Flowers as symbols of life and hope This summer, we observe the 100th anniversary of the outbreak of World War I. My grandfather fought in that war. One of my most prized possessions is a commemorative picture of him (he’s on the right) and his friend, taken just before they left for the front.
This year, on July 2, we will mark the 50th anniversary of the passage of the 1964 Civil Rights Act. For me, as director of the Region X Equity Assistance Center, it is another landmark because the Equity Assistance Centers were created in the Civil Rights Act as Desegregation Assistance Centers.
Is there a recipe for a “super teacher” when it comes to helping English language learner (ELL) students develop academic English skills? That question is important throughout the nation, as the proportion of ELL students has climbed by almost 64 percent from 1994–95 to 2009–10. During the same 15
Does our fear of failure stifle our creativity and innovation? Focusing on failure may seem like an odd way to inaugurate a blog on strengthening schools and communities. But failure is a significant and everyday fact of life. As the pizza lovers among you might know, one major takeout chain has
Community college students who transfer to four-year universities have low rates of bachelor’s degree completion. What policy changes does research suggest?
We are deeply inspired by the seven people we are honoring as we observe Hispanic Heritage Month. This year, we are focusing on people who are doing meaningful work right now and have the potential to create wonderful legacies as leaders and role models.
Join REL Northwest for a free Oct. 4 webinar exploring two programs that have helped underrepresented students earn a degree.
OLN Guest Blogger Carlos Sequeira outlines a new project designed to increase interest among talented and diverse Oregon high school students in becoming teachers.
The Institute for Youth Success at Education Northwest is hosting Empowered Hour: Conversations on Youth Success (and Drinks!).
IYS Night at the Movies is a celebration—a time to recognize the work of the afterschool, mentoring, and youth-development staff in our community. Your dedication is transforming Oregon, one student at a time.
Roughly one-third of students who did not file a Free Application for Federal Student Aid, commonly known as the FAFSA, would have been eligible for a Federal Pell Grant, which provides aid for low-income undergraduate students and substantially lowers the costs of college. What are the barriers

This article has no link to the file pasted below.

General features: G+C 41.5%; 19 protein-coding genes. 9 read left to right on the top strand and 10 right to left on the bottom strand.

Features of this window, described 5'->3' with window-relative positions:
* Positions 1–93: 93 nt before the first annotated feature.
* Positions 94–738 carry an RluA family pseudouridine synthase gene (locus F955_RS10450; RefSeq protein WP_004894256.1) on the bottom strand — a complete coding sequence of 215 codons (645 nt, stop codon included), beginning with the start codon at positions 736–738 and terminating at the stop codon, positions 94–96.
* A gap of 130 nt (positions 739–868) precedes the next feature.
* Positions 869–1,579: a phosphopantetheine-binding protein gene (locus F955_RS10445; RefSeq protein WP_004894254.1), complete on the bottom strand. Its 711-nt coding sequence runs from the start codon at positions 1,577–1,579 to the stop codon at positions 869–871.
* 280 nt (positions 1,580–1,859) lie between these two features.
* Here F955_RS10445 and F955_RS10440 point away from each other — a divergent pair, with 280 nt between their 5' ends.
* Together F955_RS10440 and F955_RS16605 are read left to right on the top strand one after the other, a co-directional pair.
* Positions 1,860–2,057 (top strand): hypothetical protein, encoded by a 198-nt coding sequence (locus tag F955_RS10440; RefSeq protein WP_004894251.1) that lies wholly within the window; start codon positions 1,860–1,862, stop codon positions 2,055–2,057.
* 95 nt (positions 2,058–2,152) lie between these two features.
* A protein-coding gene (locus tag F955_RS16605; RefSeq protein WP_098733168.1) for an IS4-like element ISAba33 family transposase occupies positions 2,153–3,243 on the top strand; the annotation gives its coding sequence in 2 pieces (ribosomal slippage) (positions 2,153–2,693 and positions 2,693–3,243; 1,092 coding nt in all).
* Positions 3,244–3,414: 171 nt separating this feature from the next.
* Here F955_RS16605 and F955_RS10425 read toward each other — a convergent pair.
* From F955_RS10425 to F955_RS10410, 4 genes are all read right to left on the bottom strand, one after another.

Learn about 6+1 Trait® Writing live and in person! Join us in June 2019 in Portland, Oregon for our latest institutes: Improving Student Writing for All Learners and 6+1 Trait Writing Leadership Institute. Learn more and register today! The 6+1 Trait® Writing Model of Instruction & Assessment
Dr. Ethel Simon-McWilliams, a strong advocate for children and educational equity, died July 12, 2017. She joined Education Northwest (then known as the Northwest Regional Educational Laboratory) in 1979 and served as the organization’s executive director/chief executive officer from the mid-1990s
Springdale Elementary School in Washington state dedicated itself to school improvement through a series of focused change cycles. Did the school's efforts pay off?
Do you know what it takes to build an emotionally and physically safe space for youth? Building an emotionally safe community of peers and adults is essential for youth to learn and develop as individuals. This interactive workshop will introduce participants to a variety of activities
The Research Institute (TRI), in partnership with the Oregon Department of Education (ODE), is hosting the 21st Century Community Learning Centers (CCLC) 2016 Spring Conference at Western Oregon University on May 5 and 6. The conference theme is "Every Student Thriving, and the
Leading For Equity (LFE) is an intensive two-day institute for teams working on educational equity efforts. The National Equity Project provides teams with expert, caring guidance and facilitation to collaboratively address the personal and technical challenges they face in their schools,
Oregon Promise, a program that covers most tuition at Oregon community colleges, appears to be having an impact on the college-going decisions of students—particularly first-generation students.
Spanish-speaking students—the largest group of language minority students in Washington state—take fewer advanced courses and earn lower grades in those courses than other language minority students and English-only speakers, regardless of whether they are classified as English learners.
A new report from Education Northwest offers an early look at the implementation of developmental education reforms in Oregon.